Article  Google Scholar 

  8. Slade, A.J. et al. A reverse genetic, nontransgenic approach to wheat crop improvement by TILLING. Nat. Biotechnol. 23, 75–81 (2005).

    Article  CAS  Google Scholar 

  9. Dvorřák, J. in Genetics and Genomics of the Triticeae Vol. 7. (eds. Muehlbauer, G.J. & Feuillet, C.) 685–711 (Springer US, 2009).

  10. Bibikova, M., Beumer, K., Trautman, J.K. & Carroll, D. Enhancing gene targeting with designed zinc finger nucleases. Science 300, 764 (2003).

    Article  CAS  Google Scholar 

  11. Symington, L.S. & Gautier, J. Double-strand break end resection and repair pathway choice. Annu. Rev. Genet. 45, 247–271 (2011).

    Article  CAS  Google Scholar 

  12. Voytas, D.F. & Gao, C. Precision genome engineering and agriculture: opportunities and regulatory challenges. PLoS Biol. 12, e1001877 (2014).

    Article  Google Scholar 

  13. Zhang, F. et al. High frequency targeted mutagenesis in Arabidopsis thaliana using zinc-finger nucleases. Proc. Natl. Acad. Sci. USA 107, 12028–12033 (2010).

    Article  CAS  Google Scholar 

  14. Feng, Z. et al. Multigeneration analysis reveals the inheritance, specificity, and patterns of CRISPR/Cas-induced gene modifications in Arabidopsis. Proc. Natl. Acad. Sci. USA 111, 4632–4637 (2014).

    Article  CAS  Google Scholar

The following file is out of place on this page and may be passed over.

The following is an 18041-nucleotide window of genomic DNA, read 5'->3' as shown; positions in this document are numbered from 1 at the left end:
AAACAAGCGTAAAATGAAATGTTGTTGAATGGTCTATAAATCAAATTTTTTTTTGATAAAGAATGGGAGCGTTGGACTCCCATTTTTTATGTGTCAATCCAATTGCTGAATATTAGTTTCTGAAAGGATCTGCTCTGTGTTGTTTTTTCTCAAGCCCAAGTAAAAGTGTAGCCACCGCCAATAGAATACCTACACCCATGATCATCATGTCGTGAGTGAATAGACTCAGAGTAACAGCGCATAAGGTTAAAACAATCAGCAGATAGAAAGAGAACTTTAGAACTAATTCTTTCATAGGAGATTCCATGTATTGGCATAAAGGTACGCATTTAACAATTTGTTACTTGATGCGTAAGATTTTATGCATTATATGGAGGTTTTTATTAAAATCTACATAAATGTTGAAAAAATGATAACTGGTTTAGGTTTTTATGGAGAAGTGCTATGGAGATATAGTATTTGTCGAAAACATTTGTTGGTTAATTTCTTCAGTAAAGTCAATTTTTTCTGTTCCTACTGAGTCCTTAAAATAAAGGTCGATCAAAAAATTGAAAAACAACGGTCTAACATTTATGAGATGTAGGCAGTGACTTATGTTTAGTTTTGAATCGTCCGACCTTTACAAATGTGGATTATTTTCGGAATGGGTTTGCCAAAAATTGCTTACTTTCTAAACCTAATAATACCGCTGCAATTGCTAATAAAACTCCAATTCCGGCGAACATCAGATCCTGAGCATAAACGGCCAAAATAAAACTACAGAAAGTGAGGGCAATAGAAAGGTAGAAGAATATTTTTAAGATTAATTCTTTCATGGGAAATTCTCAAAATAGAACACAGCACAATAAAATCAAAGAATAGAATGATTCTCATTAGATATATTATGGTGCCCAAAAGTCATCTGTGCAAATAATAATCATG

15. Christian, M., Qi, Y., Zhang, Y. & Voytas, D.F. Targeted mutagenesis of Arabidopsis thaliana using engineered TAL effector nucleases. G3 (Bethesda) 3, 1697–1705 (2013).

    Article  Google Scholar 

  16. Li, T. et al. High-efficiency TALEN-based gene editing produces disease-resistant rice. Nat. Biotechnol. 30, 390–392 (2012).

    Article  CAS  Google Scholar 

  17. Shan, Q. et al. Targeted genome modification of crop plants using a CRISPR-Cas system. Nat. Biotechnol. 31, 686–688 (2013).

    Article  CAS  Google Scholar 

  18. Büschges, R. et al. The barley Mlo gene: A novel control element of plant pathogen resistance. Cell 88, 695–705 (1997).

    Article  Google Scholar 

  19. Piffanelli, P. et al. A barley cultivation-associated polymorphism conveys resistance to powdery mildew. Nature 430, 887–891 (2004).

    Article  CAS  Google Scholar 

  20. Consonni, C. et al. Conserved requirement for a plant host cell protein in powdery mildew pathogenesis. Nat. Genet. 38, 716–720 (2006).

    Article  CAS  Google Scholar 

  21. Bai, Y. et al. Naturally occurring broad-spectrum powdery mildew resistance in a central american tomato accession is caused by loss of mlo function. Mol. Plant Microbe Interact. 21, 30–39 (2008).

    Article  CAS  Google Scholar 

  22. Cermak, T. et al. Efficient design and assembly of custom TALEN and other TAL effector-based constructs for DNA targeting. Nucleic Acids Res. 39, e82 (2011).

    Article  CAS  Google Scholar 

  23. Shan, Q. et al. Rapid and efficient gene modification in rice and brachypodium using TALENs. Mol. Plant 6, 1365–1368 (2013).

    Article  CAS  Google Scholar 

  24. Christensen, A. & Quail, P. Ubiquitin promoter-based vectors for high-level expression of selectable and/or screenable marker genes in monocotyledonous plants. Transgenic Res. 5, 213–218 (1996).

    Article  CAS  Google Scholar